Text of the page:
Day 199: Aralia cordata 'Sun King'

Some people love a zingy flower clash, all bright colours and an irreverent disregard of harmony. Others prefer their interest to be generated from the contrast between foliage forms…

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Day 198: evening sun

A certain insouciance begins to infiltrate our garden at this point of the year. It’s as if some plants suddenly decide to let themselves go…

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Day 197: Althaea cannabina

The latter half of July should, if the weather’s behaving itself, bring blue skies and Althaea cannabina to my garden…

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Day 196: stellar pelargoniums

Of all the pelargoniums, the stellars are among my favourite to grow…

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Day 195: bear’s breeches

My acanthus is flowering. Not prolifically, but noticeably, two flower spikes held aloft, towers of purple and white flowers in that characteristic arrangement that gives the plant its common name…

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Day 193: rice-paper plant

If you’d suggested to me ten years ago that I’d develop a hankering for plants that create a tropical atmosphere, I’d have choked on my cucumber sandwich and told you to toddle off down my lavender-lined path…

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Day 192: ox-eye daisy

I’m fairly certain I’ve never yet met an ox, let alone looked one in the eye, but it always occurred to me that a more appropriate common name for the Leucanthemum vulgare would be the “fried-egg daisy”…

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Day 191: Geranium 'Claridge Druce'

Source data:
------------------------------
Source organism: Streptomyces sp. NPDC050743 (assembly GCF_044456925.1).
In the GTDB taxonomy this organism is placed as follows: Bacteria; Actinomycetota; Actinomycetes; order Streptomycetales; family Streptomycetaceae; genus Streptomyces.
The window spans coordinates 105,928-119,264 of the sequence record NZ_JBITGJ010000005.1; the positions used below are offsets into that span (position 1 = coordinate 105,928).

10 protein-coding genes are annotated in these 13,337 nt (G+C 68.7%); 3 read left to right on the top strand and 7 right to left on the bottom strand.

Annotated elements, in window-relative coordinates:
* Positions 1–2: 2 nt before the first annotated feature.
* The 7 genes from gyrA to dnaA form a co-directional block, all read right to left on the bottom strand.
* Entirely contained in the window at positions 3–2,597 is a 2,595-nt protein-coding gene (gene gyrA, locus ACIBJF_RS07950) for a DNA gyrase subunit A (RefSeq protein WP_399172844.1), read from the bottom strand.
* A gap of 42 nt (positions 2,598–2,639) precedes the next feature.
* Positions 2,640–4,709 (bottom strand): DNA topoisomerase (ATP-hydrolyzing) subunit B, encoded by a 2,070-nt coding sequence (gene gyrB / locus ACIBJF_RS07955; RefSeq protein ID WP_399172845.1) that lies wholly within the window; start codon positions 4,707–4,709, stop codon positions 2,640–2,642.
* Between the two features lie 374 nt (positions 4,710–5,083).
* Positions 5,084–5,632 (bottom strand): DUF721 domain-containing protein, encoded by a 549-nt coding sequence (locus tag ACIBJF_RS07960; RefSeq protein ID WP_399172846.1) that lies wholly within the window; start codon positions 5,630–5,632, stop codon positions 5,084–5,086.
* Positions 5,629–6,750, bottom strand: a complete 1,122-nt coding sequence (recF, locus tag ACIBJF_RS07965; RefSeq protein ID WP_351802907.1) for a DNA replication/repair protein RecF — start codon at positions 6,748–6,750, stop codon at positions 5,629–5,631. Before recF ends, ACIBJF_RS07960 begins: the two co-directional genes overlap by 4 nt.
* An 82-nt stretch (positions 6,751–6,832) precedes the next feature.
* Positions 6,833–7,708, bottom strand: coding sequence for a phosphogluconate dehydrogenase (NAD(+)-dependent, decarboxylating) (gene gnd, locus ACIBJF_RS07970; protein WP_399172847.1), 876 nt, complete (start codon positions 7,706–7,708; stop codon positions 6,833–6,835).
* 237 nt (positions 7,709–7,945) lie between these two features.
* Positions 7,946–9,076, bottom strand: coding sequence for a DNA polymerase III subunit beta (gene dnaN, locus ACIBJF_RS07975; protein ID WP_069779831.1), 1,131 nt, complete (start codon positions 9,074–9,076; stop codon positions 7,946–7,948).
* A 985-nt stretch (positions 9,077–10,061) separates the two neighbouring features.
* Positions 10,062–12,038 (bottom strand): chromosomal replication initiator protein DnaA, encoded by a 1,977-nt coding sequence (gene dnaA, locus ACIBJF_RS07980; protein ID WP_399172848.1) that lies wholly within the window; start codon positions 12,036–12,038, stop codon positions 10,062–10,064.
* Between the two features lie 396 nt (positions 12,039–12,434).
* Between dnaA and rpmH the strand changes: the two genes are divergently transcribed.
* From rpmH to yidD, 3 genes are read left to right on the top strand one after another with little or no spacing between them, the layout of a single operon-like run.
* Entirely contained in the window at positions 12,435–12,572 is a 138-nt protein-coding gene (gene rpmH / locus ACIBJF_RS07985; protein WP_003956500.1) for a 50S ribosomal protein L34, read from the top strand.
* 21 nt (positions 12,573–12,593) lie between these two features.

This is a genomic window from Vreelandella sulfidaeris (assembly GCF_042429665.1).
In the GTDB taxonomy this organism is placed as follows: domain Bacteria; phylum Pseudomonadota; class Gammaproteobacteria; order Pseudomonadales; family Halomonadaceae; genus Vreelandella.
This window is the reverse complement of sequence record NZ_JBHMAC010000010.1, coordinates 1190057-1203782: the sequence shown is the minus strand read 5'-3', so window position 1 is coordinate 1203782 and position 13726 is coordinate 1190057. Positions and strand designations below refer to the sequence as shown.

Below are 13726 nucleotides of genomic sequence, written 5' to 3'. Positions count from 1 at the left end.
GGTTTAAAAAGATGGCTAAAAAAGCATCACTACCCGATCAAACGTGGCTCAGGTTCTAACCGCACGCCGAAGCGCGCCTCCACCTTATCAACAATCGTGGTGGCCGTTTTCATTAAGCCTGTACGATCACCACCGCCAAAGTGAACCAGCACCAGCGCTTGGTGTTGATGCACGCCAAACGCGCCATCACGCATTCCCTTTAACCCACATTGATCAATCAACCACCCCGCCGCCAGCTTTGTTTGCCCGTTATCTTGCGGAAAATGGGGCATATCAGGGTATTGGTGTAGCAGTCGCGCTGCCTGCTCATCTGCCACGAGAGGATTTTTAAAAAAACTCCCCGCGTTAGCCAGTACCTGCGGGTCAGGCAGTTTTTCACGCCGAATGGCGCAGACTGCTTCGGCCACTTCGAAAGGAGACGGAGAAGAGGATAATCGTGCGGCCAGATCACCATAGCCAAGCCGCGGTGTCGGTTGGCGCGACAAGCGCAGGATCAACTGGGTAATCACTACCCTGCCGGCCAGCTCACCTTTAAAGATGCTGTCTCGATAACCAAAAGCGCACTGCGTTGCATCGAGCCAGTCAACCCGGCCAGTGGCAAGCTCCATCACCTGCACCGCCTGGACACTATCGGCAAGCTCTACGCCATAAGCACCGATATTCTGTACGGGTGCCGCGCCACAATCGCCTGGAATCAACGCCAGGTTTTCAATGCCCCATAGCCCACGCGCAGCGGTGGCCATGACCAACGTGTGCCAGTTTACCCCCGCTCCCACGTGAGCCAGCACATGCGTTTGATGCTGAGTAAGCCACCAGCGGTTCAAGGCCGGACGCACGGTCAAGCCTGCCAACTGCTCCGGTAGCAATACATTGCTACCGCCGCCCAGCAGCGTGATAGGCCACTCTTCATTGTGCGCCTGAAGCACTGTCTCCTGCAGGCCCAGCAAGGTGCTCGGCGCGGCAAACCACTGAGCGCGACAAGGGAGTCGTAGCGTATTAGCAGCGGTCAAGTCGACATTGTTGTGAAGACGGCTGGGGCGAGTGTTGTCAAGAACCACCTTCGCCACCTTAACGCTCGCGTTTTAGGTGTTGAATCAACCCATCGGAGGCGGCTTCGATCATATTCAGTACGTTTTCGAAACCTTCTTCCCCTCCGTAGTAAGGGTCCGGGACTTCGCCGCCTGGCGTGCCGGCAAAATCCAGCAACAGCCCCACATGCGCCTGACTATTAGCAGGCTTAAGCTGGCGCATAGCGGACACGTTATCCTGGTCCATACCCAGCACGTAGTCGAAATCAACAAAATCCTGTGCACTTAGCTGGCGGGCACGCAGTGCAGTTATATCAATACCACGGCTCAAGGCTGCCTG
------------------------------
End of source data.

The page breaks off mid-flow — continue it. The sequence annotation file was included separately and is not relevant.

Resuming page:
My fondness for hardy geraniums is a matter of record – beautiful, hard to kill, versatile, and great for pollinators. Pink flowered Geranium x oxonianum ‘Claridge Druce’ is a particularly bomb-proof variety…

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Day 190: sneezeweed

There are several things in the garden that make me sneeze at this time of year, but helenium, or sneezeweed, isn’t one of them…

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Day 189: lemon catnip

It’s taken me years to appreciate nepeta. Perhaps, as with our feline friends, catnip doesn’t quite get us all in the same way…

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Day 188: cool water

Topiary and water features – two of the design elements that play into the narrative we gardeners like to spin ourselves that somehow we can contain nature and make her dance to our tune…

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Day 187: give the devil his due

The first week of July, and it’s noticeably warmer in the garden – almost uncomfortably toasty. It’s not escaped my attention that its at precisely this time every year that Lucifer appears…

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Day 186: pheasant berry

Some plants are real bruisers, but I wouldn’t be without them. Himalayan honeysuckle, or pheasant berry (Leycesteria formosa) is one…

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Day 185: sowing again

Gaps are appearing. Holes in plantings where earlier perennials have flowered and are being cut back and annuals have done their thing…

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Day 184: Hydrangea 'Annabelle'

By some crazy act of serendipity I’ve managed to get Hydrangea aborescens ‘Annabelle’ to grow through the deep red foliage of the Japanese maple, Acer palmatum ‘Bloodgood’…

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Day 183: melange

I’ve decided to christen this particular planting style as the “melange”, a word which all proud Europeans among us will instantly recognise as the French mot juste for a mixture…

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Day 182: respect your elders

I like to spare a thought for the biennial and annual plants I’m pulling out. They’ve put on their floral show and now, presumably, are good for nothing but the compost…

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Day 181: dog-friendly gardens

Mad dogs and Englishmen go out in the midday sun. This was certainly true of us yesterday, as we pitched up at the stunning Hever Castle gardens just before noon on the hottest day of the year…

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Day 180: going over

Suddenly, with the longest day behind us, my gardening mind is filled with lists of plants ‘going over’ and requiring ‘cutting back’…

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